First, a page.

For addition to polymeric substrates, the stabilizers can be blended before polymerization or after polymerization during the usual processing operations, for example, by hot-milling, the composition then being extruded, pressed, or the like into films, fibers, filaments, hollowspheres and the like. The heat stabilizing properties of these compounds advantageously stabilize the polymer against degradation during such processing at the high temperatures generally encountered. The stabilizers can also be dissolved in suitable solvents and sprayed on the surface of films, fabrics, filaments or the like to provide effective stabilization.
These compounds can also be used in combination with other additives such as antioxidants, sulfur-containing esters such as distearyl-β-thiodipropionate (DSTDP), dilauryl-β-thiodipropionate (DLTDP) in an amount of from 0.01 to 2% by weight of the organic material, and the like, pourpoint depressants, corrosion and rust inhibitors, dispersing agents, demulsifiers, antifoaming agents, carbon black, accelerators and other chemicals used in rubber compounding, plasticizers, color stabilizers, di- and tri-alkyl- and -alkylphenylphosphites, heat stabilizers, ultraviolet light stabilizers, dyes, pigments, metal chelating agents, dyesites and the like. Often combinations such as these, particularly the sulfur containing esters, the phosphites and/or the ultraviolet light stabilizers will produce superior results in certain applications to those expected by the properties of the individual components.
The following are presented to further illustrate the present invention without introducing any limitation thereto.
The aparatus was flushed with nitrogen and charged with 29.2 g of methyl 3-(3,5-di-t-butyl-4-hydroxyphenyl)propionate, 41.1 g of methoxytriethyleneglycol and 10.2 ml of 40% methanol solution of benzyltrimethylammonium methoxide. The reaction was heated for 21/2 hours between 92° and 105° C. at atmospheric pressure and for an additional 1/2 hour at 100° C. at 1 mm pressure. After cooling, the reaction mixture was neutralized with 2.4 ml of glacial acetic acid. The reaction mixture was distilled and the fraction boiling at 200°-210° C. at a pressure of 1 to 3 μ was collected as the product. The refractive index of the product at 25° C. was 1.5034.
Analysis for C24 H40 O6 : % Calculated: C, 67.89; H, 9.50; % Found: C, 68.23; H, 9.36.
In a similar fashion utilizing an equivalent amount of methyl 3-(3'-methyl-5'-t-butyl-4'-hydroxyphenyl)propionate in the above procedure in place of the designated quantity of methyl 3-(3',5'-di-t-butyl-4'-hydroxyphenyl)propionate, there is obtained methoxytriethyleneglycol 3-(3'-methyl-5'-t-butyl-4'-hydroxyphenyl)propionate.
The reaction flask was flushed with nitrogen and charged with 29.2 g of methyl 3-(3',5'-di-t-butyl-4'-hydroxyphenyl)propionate, 22.8 g of β-methoxyethanol and 10.2 ml of 40% methanol solution of benzyltrimethylammonium methoxide. The reaction mixture was heated under nitrogen at atmospheric pressure for approximately 1 hour at a temperature of 80°-100° C. After cooling, the reaction mixture was neutralized with 2.4 ml of glacial acetic acid. The excess of β-methoxyethanol was distilled under vacuum of 55 mm pressure at 55° C. The product was vacuum distilled and had a boiling point of 160°-165° C. at 0.3 mm pressure.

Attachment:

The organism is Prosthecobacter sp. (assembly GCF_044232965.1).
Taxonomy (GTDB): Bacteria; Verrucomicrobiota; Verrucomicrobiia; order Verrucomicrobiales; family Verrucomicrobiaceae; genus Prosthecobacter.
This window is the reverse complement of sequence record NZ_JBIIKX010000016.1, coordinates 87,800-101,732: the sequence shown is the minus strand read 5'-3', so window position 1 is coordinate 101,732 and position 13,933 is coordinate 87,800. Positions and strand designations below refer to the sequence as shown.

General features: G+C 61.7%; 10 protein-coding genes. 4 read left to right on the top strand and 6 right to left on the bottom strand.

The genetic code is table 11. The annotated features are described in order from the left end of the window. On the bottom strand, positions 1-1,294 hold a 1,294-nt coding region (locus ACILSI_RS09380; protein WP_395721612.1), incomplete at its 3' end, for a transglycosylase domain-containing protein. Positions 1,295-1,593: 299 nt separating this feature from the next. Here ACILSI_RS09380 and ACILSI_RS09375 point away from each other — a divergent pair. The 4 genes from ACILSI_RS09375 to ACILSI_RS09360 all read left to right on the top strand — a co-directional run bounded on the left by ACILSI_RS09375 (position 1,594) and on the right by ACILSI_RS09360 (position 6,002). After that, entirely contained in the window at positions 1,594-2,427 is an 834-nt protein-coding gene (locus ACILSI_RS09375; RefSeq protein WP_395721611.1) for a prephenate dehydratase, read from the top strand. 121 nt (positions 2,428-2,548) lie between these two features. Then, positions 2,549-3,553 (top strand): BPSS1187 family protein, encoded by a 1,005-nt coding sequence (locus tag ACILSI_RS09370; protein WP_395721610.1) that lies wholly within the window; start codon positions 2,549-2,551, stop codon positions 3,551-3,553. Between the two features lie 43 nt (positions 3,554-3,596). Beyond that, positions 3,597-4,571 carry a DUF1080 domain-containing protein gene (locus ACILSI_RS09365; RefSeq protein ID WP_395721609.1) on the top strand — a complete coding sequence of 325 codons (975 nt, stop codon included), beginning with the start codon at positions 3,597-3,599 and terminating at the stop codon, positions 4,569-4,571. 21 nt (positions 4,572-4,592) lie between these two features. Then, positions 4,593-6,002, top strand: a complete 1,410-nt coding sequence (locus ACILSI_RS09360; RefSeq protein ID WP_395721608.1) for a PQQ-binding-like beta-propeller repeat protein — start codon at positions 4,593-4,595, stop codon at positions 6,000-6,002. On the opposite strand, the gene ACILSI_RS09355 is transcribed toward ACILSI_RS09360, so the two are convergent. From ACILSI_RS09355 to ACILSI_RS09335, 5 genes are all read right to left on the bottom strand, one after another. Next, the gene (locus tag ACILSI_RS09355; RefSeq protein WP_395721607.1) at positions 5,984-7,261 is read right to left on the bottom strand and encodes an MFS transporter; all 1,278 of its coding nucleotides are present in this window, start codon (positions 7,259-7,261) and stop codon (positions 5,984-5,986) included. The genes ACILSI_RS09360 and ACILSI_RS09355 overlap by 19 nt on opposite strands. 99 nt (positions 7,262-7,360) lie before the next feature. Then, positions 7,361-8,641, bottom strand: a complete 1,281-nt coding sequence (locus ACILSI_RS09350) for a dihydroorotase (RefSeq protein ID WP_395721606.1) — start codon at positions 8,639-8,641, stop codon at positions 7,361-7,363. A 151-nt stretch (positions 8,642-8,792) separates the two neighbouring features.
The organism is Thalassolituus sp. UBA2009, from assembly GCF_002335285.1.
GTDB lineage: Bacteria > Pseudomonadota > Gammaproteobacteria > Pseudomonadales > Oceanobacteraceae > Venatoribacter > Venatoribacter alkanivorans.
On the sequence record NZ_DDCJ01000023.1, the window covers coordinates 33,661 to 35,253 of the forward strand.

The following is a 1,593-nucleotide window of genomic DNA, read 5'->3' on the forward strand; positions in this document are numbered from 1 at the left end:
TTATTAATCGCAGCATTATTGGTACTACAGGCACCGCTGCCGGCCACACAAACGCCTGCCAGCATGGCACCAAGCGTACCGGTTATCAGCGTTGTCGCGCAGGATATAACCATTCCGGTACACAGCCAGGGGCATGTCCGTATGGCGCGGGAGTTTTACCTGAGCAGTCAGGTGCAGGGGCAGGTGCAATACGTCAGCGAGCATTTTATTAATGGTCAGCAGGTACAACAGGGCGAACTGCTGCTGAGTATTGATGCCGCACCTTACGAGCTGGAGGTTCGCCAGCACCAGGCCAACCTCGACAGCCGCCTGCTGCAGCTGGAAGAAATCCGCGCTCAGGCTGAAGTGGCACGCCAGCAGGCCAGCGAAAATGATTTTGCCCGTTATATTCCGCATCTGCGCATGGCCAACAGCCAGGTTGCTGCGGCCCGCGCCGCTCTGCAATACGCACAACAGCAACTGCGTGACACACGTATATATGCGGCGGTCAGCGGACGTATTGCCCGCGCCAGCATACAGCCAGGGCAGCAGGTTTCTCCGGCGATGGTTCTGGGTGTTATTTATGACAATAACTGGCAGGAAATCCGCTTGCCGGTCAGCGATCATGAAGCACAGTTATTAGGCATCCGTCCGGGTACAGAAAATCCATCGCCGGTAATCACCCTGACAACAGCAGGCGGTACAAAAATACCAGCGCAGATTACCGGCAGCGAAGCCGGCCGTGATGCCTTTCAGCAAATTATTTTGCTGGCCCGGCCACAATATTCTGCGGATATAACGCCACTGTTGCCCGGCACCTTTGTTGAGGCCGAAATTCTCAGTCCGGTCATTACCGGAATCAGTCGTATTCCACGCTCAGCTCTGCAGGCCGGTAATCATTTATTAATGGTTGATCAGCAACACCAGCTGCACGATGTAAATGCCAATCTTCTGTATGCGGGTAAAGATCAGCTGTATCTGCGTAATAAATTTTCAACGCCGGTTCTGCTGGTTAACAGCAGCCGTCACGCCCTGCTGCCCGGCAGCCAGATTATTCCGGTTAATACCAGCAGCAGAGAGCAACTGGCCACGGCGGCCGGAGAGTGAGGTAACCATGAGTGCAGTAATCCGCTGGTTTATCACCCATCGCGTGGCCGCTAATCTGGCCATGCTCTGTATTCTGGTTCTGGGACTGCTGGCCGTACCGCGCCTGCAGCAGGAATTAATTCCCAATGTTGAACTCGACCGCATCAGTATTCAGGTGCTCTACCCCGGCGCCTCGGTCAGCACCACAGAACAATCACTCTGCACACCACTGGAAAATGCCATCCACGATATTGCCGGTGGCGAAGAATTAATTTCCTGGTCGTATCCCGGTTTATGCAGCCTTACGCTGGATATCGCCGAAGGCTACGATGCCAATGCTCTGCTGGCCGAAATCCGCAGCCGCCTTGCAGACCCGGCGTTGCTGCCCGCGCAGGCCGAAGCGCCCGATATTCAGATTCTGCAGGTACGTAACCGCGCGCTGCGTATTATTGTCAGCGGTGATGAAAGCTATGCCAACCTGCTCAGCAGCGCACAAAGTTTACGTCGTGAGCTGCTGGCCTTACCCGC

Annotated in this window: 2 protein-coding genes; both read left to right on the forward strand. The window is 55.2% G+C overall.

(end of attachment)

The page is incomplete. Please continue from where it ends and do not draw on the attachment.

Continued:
Analysis for C20 H32 O4 : % Calculated: C, 71.39; H, 9.59; % Found: C, 71.12; H, 9.24.
In a similar fashion utilizing an equivalent amount of methyl-3(3',5'-dimethyl-4'-hydroxyphenyl)propionate in the above procedure in place of the designated quantity of methyl-3-(3',5'-di-t-butyl-4'-hydroxyphenyl)propionate, there is obtained β-methoxyethyl 3-(3',5'-dimethyl-4'-hydroxyphenyl)propionate.
A reaction flask was flushed with nitrogen and charged with 0.475 g of toluene sulfonic acid, 3 g of octaethyleneglycol (CARBOWAX 300), and 13.9 g of methyl 3-(3',5'-di-t-butyl-4'-hydroxyphenyl)propionate. The reaction mixture was stirred and heated at 125°-130° C. for 4 hours after which it was cooled and dissolved in 500 ml of benzene, washed with water, and dried over Linde molecular sieve 4A. The reaction mixture was filtered and the benzene evaporated. The product was dissolved in 150 ml of methyl alcohol and extracted exhaustively with hexane. The methyl alcohol was stripped from the reaction product by vacuum distillation and the residue was dried at 80° C. at 0.52 mm pressure.
______________________________________Analytical Results(functional group analysis for % free alcoholic OHand % hindered phenolic OH)______________________________________Free Alcoholic OH Hindered Alcoholic OH% Calc'd % Found % Calc'd % Found2.7 2.6 2.7 2.8______________________________________
In a similar fashion, nonobutyleneglycol (3-methyl-5-t-butyl-4-hydroxyphenyl)acetate can be prepared by substituting an equivalent amount of nonobutyleneglycol for octaethyleneglycol and substituting an equivalent amount of methyl (3-methyl-5-t-butyl-4-hydroxyphenyl)acetate for methyl 3-(3',5'-di-t-butyl-4'-hydroxyphenyl)propionate in the above procedure.
Unstabilized polypropylene powder (Hercules Profax 6501) is thoroughly blended with 0.5% by weight of methoxytriethyleneglycol 3-(3',5'-di-t-butyl-4'-hydroxyphenyl)propionate. Also prepared are samples of polypropylene containing 0.1% by weight of this same stabilizer and 0.3% by weight of DSTDP (distearyl-β-thiodipropionate). The blended materials are then milled on a two-roll mill at 182° C. for 10 minutes, after which time the stabilized polypropylene was sheeted from the mill and allowed to cool.